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Claims Caerphilly Council should have launched empty homes crackdown earlier

Plaid Cymru group leader Lindsay Whittle at Ty Penallta (Pic: Plaid Cymru)

MEASURES to tackle long-term empty homes in Caerphilly County Borough could have been more effective if the council had “grasped the nettle earlier”, the opposition leader has claimed.

Lindsay Whittle, who leads the Plaid Cymru group in the council chamber, welcomed the council’s recent work to bring empty homes back into use, but said his party had been “highlighting this issue for many, many years”.

There are 1,008 so-called long-term empty homes across the county borough, including 131 that have stood empty for a decade or longer.

The council’s cabinet member for housing said the local authority was “committed” to tackling the issue, and its work had won national plaudits.

Last month, the council announced it had returned 104 properties into use last year.

Owners of long-term empty homes can apply for Welsh Government funding to help them carry out repairs and bring the properties back up to scratch.

Some 13 applications have been approved so far for homes in the Caerphilly area, in grants worth £284,000.

A further 31 applications are still in the pipeline.

And the council’s cabinet recently backed a proposal to quadruple council tax bills for properties left empty for a year or longer. That policy will soon go out for public consultation.

Cllr Whittle said he “welcomed” news of the 104 properties being brought back into use, and the planned council tax premiums hike for owners.

“Long-term empty homes are a blight on communities and a wasted housing resource when so many people are desperate for a home for themselves and their families,” he said. “Also, perhaps the council would look at the possibility of sharing homes for single people if they can be paired successfully.”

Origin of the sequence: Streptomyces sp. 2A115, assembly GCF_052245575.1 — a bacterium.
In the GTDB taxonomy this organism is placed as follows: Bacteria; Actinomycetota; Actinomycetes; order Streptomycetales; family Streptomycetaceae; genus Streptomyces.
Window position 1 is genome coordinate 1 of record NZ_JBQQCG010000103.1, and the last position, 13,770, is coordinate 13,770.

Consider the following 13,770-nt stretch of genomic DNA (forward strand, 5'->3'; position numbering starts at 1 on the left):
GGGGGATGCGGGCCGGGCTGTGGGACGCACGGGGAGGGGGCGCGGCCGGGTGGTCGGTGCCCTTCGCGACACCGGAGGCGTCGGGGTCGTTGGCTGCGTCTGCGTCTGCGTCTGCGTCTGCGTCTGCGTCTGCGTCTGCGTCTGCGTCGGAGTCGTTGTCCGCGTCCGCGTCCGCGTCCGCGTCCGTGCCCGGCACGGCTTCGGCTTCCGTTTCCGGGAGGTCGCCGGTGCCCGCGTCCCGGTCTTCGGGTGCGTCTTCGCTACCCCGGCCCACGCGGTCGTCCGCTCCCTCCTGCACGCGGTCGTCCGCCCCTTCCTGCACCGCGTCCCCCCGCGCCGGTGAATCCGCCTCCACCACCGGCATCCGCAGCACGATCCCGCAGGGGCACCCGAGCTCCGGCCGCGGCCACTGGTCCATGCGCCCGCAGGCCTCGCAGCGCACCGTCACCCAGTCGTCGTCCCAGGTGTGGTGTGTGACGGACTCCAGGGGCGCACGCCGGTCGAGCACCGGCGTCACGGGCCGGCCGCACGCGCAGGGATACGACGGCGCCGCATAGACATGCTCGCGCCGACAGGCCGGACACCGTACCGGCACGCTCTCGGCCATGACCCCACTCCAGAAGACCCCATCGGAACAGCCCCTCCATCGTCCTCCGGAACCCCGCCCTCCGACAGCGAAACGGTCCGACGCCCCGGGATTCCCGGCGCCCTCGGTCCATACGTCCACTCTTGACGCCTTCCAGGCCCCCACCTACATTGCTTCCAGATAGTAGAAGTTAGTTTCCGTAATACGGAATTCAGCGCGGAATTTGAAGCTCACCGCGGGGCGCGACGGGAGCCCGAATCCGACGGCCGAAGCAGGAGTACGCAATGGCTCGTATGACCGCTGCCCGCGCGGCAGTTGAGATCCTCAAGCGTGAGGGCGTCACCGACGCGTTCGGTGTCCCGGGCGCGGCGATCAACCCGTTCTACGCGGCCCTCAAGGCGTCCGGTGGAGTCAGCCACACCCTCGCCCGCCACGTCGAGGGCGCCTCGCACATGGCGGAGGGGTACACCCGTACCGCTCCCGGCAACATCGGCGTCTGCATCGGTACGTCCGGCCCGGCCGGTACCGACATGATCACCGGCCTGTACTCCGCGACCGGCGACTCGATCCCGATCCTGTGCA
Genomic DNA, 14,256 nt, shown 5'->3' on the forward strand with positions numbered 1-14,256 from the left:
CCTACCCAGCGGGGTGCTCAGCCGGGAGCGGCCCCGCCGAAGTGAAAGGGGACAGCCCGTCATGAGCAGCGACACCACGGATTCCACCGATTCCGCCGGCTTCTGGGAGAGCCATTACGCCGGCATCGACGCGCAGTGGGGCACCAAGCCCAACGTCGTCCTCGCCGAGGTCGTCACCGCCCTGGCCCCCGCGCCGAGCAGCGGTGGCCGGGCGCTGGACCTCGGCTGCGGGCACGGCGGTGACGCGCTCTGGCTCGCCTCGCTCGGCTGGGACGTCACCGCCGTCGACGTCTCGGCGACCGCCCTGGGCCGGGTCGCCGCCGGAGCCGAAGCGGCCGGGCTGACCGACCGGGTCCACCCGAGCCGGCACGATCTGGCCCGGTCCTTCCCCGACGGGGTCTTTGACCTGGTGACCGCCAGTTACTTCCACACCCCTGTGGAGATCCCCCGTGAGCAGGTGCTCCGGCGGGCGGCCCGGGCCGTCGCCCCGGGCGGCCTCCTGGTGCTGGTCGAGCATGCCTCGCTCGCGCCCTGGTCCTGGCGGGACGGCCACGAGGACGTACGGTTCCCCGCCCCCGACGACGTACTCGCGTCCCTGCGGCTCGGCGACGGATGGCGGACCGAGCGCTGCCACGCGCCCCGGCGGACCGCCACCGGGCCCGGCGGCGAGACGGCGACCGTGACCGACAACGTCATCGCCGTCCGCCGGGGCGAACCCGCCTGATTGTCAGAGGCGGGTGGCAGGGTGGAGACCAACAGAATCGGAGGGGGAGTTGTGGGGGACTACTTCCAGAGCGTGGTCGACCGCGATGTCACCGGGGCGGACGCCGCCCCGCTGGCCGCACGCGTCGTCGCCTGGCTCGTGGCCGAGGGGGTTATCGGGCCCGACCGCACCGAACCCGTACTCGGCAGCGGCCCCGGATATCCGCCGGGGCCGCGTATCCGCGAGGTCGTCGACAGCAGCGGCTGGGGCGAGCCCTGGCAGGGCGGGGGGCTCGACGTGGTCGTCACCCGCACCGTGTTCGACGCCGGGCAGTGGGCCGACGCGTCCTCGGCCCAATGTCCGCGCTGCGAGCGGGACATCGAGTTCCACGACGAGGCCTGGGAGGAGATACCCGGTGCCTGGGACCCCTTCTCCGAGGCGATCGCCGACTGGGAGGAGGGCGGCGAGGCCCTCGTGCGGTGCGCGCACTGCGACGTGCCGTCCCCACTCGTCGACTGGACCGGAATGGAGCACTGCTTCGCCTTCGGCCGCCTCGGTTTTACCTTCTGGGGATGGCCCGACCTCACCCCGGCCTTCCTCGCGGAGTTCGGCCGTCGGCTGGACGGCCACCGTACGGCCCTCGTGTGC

He added: “Think how many more homes could have been brought back into beneficial use if the Caerphilly Labour administration had grasped the nettle earlier and taken the issue much more seriously.”

Cllr Whittle also suggested that returning empty properties into use “might also help the pressure for so many new-build homes on greenfield sites”.

Cllr Shayne Cook

Responding to those comments, Shayne Cook, Caerphilly Council’s cabinet member for housing, defended the local authority’s record on empty homes.

He told the Local Democracy Reporting Service long-term empty properties were an “unsightly blot on our communities” and “represent a wasted resource, particularly during the current national housing crisis”. 

He said the council had worked “for many years” to support owners to “bring empty homes back into beneficial use”.

The council had established a dedicated Empty Properties Team, developing a “wide range of methods to address the issue of empty homes”, Cllr Cook said, adding that its work had “delivered quantifiable results” and “helped transform lives”.

“Caerphilly’s approach to addressing long-term empty properties has been cited as best practice and has seen the team win several national awards, including ‘Housing Team of the Year’ at the 2023 Welsh Housing Awards,” he added.